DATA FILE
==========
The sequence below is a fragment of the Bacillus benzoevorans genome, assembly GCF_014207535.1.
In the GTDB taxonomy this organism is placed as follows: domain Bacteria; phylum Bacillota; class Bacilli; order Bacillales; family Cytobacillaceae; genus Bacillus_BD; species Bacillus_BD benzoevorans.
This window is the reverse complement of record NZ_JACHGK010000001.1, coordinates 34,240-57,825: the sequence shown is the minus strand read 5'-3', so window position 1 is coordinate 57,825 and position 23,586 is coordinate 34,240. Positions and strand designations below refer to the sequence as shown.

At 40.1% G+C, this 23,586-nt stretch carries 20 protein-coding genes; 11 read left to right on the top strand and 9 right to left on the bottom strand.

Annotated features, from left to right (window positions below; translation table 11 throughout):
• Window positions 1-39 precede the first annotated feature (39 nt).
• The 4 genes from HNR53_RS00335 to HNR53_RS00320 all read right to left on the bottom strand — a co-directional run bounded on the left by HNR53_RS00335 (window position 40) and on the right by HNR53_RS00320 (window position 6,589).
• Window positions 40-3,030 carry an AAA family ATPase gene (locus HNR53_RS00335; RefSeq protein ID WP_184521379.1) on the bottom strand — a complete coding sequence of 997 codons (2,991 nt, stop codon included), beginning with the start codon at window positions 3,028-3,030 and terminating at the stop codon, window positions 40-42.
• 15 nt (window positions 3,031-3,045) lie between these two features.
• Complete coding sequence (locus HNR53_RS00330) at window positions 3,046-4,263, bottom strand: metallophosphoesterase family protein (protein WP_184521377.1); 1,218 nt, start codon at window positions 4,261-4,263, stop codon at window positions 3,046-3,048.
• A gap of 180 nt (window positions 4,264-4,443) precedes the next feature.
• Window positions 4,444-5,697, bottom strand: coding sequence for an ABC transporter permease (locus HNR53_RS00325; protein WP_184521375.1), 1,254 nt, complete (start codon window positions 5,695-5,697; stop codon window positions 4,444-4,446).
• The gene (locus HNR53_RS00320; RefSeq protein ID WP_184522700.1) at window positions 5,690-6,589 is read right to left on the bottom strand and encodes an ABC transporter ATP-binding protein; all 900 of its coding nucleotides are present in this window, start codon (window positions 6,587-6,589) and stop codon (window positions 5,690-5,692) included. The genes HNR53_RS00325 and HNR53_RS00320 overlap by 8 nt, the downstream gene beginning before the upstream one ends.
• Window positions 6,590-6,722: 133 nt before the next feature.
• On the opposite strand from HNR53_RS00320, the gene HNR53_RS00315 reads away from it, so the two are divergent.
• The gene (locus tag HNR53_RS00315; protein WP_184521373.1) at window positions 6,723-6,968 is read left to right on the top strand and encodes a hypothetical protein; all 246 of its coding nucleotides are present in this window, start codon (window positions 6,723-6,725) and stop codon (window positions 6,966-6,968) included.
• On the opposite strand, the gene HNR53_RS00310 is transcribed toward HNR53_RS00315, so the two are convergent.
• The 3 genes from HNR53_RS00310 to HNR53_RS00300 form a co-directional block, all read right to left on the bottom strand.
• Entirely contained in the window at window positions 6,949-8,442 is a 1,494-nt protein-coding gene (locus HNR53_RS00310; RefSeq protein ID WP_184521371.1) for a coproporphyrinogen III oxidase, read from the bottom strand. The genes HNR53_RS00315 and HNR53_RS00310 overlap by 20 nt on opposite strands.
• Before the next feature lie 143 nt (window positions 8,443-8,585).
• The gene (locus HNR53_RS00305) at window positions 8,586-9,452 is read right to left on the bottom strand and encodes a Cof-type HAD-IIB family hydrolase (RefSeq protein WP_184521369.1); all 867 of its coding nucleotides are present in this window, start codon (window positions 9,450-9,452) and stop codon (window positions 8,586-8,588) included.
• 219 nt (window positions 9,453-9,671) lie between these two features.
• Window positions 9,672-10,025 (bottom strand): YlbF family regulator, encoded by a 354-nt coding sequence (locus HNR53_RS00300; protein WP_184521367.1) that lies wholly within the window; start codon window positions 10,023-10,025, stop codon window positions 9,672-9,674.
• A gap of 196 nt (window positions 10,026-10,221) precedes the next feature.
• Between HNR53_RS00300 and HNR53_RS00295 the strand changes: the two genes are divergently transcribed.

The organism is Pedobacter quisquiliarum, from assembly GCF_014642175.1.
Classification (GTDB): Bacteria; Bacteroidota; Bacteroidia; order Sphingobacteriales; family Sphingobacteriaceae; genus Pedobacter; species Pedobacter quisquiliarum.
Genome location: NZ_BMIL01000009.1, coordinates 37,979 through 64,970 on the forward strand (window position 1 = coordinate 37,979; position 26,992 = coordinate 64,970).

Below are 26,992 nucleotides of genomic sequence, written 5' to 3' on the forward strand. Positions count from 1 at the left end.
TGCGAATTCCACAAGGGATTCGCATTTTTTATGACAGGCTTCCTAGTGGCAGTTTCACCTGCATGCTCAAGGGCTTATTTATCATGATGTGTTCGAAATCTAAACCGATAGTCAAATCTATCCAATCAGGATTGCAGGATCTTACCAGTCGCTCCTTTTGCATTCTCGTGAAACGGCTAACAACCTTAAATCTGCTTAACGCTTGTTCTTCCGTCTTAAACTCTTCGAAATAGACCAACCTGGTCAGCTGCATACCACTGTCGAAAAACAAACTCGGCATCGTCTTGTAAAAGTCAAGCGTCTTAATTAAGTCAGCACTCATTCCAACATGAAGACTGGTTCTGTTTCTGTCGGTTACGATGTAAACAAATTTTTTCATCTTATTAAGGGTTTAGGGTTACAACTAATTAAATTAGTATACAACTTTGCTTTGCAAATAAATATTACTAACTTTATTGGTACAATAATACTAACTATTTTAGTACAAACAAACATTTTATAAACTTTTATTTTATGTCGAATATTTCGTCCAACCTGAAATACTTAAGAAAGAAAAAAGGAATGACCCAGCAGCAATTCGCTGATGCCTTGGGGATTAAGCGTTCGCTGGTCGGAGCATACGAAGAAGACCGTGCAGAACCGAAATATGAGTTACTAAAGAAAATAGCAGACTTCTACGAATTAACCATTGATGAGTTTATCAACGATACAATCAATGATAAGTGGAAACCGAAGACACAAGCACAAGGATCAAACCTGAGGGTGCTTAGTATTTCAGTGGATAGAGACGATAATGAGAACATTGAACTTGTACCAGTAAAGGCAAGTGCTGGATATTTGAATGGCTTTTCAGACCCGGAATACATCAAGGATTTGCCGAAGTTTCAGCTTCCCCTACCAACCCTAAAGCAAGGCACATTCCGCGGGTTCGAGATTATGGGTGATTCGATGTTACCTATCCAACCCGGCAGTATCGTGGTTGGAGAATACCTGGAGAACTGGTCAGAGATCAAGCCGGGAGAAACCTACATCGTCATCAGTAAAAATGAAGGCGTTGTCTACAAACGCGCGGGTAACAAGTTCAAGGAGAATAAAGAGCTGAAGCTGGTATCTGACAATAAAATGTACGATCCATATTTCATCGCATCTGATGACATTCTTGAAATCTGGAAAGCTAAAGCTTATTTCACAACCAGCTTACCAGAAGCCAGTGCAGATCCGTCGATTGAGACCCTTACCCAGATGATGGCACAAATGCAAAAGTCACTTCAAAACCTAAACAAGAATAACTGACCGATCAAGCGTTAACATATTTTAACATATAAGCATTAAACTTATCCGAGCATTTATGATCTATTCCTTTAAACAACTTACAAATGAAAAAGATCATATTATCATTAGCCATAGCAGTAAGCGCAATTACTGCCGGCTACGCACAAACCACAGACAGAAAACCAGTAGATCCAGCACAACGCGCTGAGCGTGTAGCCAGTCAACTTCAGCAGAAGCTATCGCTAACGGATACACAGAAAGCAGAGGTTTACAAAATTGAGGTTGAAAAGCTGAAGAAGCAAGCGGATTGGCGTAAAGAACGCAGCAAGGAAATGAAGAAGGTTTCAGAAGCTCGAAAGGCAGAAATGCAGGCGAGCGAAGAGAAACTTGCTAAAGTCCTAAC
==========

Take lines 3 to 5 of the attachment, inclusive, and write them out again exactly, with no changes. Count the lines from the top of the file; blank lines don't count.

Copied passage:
This window is the reverse complement of record NZ_JACHGK010000001.1, coordinates 34,240-57,825: the sequence shown is the minus strand read 5'-3', so window position 1 is coordinate 57,825 and position 23,586 is coordinate 34,240. Positions and strand designations below refer to the sequence as shown.

At 40.1% G+C, this 23,586-nt stretch carries 20 protein-coding genes; 11 read left to right on the top strand and 9 right to left on the bottom strand.

Annotated features, from left to right (window positions below; translation table 11 throughout):